Monthly Tips for Tenants: March
Report Needed Repairs Immediately
Imagine this scenario: You have noticed the sound of water trickling in your toilet but, being busy with midterms, haven’t thought much about it. You leave for spring break and return to find the toilet has flooded. Worse than that, your new water bill is about 10 times the amount it should be. You and your roommates decide not to worry about it since none of you or any of your guests broke the toilet, as far as you are aware, so it must be the landlord's responsibility, including the inflated water bill and clean up from the flood. Wrong!
Many leases contain the following clause: “Lessee (tenant) agrees not to hold lessor (landlord) responsible for failure to repair until lessee has notified lessor of the need for repair and a reasonable amount of time has passed after such notice.” Even if your lease doesn’t include a clause worded this way, you are still considered liable for damages caused as a result of faulty plumbing, wiring, or other rental equipment that resulted because you and your roommates did not report them to the landlord.
To prevent a costly situation from happening where you are found at fault, report problems in your rental the same day you notice them. If your roommate says he/she is going to call the landlord or maintenance office to report a problem, like a broken window, check back with him/her soon to make sure that he/she does. Since most leases are “joint and several” you will be held accountable by the landlord as a group for any damages, beyond reasonable wear and tear. All maintenance requests should be in writing and kept in a “Rental” file.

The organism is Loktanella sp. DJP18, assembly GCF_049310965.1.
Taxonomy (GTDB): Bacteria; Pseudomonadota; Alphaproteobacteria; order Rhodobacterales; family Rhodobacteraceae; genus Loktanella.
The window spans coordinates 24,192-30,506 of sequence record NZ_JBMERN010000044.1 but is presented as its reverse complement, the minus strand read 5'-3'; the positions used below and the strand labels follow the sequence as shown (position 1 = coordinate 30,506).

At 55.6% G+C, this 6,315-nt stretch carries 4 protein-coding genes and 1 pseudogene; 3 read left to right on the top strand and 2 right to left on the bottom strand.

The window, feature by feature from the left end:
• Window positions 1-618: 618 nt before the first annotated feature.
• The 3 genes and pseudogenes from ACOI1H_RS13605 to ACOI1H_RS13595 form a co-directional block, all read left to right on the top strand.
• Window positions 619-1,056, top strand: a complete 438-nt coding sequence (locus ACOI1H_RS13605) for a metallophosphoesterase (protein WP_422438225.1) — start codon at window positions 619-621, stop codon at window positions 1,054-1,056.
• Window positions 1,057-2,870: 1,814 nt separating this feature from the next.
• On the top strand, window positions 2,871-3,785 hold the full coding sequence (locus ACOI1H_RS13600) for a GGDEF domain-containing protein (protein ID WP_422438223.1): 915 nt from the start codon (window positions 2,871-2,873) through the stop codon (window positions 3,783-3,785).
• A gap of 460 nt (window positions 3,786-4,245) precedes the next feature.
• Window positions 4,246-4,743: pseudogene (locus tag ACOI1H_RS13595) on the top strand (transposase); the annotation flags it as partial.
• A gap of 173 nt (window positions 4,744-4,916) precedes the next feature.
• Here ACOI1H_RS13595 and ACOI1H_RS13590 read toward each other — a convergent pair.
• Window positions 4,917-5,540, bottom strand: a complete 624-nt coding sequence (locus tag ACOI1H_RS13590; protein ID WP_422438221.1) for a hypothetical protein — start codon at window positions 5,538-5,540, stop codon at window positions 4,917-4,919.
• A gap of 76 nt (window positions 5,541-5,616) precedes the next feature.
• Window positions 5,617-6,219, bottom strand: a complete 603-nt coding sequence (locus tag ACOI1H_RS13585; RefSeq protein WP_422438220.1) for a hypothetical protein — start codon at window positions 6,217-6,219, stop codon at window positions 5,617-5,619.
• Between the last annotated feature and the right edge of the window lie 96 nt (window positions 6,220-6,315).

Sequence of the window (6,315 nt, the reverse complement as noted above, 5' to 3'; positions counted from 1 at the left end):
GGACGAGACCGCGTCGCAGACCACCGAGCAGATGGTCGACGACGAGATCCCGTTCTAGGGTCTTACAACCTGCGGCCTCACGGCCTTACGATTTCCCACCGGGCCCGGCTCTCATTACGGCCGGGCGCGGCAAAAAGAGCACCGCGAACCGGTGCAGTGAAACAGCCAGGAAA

Put it in Writing and Keep Your Records
Even if your landlord or management company has instructed you to call in repair requests, make a note of the date, time and reason for your call. Then follow-up with a short letter to the landlord about the problem that needs repair. Include an update of any other items that need maintenance or repair. Make sure the letter is dated. This paper trail is crucial if you are faced with question of responsibility for a costly problem.
Contact the Housing Information Office at (734) 763-3205 or Student Legal Sevices at (734) 763-9920 for assistance with drafting correspondence to landlords.
Think Again Before Squeezing In Another Roommate
It’s a gamble to move in more roommates than are listed on the rental lease. The landlord might not blow the whistle, and might seem to give a nod and a wink because the rent is getting paid. However, this is a risky game. Many students in the past have been stuck with the difficult challenge of quickly finding alternate housing when the City of Ann Arbor conducts a routine inspection and finds more people living in the house than the building’s Certificate of ccupancy allows. Additionally, safety may be another reason for not allowing additional housemates. Safeguard yourself, and make sure your name and signature is on the lease. If it’s not, you could find yourself in the position described above, or trying to come up with more rent each month to cover the portion previously paid by tenants who were not legally living in the rental and had to move out.
Maintain a Clean Community
If the city has to clean up your messy property, you will be charged a cleanup fee of at least $70. To avoid this charge, always to do the following:
- Pick up all litter
- Keep your property area neat
- Don’t abandon furniture at the curb, or block dumpsters
- Store trash cans at the side or rear of the building except on collection day
Failure to keep your yard clean may result in a visit by the police and a ticket!